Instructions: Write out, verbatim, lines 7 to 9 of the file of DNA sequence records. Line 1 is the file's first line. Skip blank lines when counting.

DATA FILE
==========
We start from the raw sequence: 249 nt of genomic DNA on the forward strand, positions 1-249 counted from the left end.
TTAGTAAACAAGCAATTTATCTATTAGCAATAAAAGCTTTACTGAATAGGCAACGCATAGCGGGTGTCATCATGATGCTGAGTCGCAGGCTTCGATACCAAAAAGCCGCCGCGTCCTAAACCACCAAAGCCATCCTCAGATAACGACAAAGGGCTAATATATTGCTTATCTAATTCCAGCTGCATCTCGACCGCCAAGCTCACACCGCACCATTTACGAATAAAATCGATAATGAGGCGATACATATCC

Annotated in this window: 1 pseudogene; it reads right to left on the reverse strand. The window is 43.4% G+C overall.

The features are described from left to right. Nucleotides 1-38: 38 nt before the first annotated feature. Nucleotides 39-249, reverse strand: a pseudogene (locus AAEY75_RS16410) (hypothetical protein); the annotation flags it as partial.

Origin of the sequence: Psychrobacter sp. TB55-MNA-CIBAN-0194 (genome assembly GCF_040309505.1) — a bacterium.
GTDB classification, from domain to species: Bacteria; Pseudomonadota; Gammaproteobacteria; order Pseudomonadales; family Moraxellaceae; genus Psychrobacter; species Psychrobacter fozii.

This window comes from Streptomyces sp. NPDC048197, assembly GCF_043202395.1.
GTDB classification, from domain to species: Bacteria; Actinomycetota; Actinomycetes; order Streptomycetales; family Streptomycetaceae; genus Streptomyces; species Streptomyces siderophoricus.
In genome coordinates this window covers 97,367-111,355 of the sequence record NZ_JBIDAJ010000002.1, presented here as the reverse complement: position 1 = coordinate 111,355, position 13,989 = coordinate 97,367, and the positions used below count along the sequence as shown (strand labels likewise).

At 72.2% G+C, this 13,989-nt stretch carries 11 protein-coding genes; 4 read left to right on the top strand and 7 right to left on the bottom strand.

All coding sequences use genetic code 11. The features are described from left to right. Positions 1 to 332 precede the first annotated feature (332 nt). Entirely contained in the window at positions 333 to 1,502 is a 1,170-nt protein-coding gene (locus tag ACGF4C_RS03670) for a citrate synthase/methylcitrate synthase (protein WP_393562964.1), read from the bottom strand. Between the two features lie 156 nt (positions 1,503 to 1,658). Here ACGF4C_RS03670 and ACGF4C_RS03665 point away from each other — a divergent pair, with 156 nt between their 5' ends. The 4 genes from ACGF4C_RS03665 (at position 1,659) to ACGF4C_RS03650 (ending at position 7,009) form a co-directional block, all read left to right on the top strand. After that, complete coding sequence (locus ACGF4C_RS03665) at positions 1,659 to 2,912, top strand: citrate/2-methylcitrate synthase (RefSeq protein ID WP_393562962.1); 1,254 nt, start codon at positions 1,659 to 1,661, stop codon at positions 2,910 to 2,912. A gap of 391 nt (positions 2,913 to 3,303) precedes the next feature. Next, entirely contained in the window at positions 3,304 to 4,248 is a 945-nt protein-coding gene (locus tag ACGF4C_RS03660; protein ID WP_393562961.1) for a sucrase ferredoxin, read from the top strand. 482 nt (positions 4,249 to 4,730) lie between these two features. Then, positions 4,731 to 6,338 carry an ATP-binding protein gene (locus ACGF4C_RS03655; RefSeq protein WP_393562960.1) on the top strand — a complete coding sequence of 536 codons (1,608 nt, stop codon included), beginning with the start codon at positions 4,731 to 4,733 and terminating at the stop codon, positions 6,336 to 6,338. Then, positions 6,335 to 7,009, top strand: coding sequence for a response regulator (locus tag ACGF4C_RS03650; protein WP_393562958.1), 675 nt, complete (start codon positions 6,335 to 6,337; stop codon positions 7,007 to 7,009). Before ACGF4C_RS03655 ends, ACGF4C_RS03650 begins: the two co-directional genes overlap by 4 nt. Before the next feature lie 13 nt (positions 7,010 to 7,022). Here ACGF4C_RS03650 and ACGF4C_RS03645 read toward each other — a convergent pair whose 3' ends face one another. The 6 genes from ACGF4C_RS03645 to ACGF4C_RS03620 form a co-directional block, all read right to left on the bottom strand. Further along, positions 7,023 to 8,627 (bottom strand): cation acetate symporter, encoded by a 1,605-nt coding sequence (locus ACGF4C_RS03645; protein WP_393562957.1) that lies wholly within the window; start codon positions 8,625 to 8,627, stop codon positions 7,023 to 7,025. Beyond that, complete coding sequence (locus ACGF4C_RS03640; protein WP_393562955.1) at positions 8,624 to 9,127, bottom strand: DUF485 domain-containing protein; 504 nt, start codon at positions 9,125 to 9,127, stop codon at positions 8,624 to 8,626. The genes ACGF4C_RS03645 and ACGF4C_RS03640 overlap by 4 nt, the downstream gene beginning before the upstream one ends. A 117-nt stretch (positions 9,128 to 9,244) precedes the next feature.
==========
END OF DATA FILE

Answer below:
This window comes from Streptomyces sp. NPDC048197, assembly GCF_043202395.1.
GTDB classification, from domain to species: Bacteria; Actinomycetota; Actinomycetes; order Streptomycetales; family Streptomycetaceae; genus Streptomyces; species Streptomyces siderophoricus.
In genome coordinates this window covers 97,367-111,355 of the sequence record NZ_JBIDAJ010000002.1, presented here as the reverse complement: position 1 = coordinate 111,355, position 13,989 = coordinate 97,367, and the positions used below count along the sequence as shown (strand labels likewise).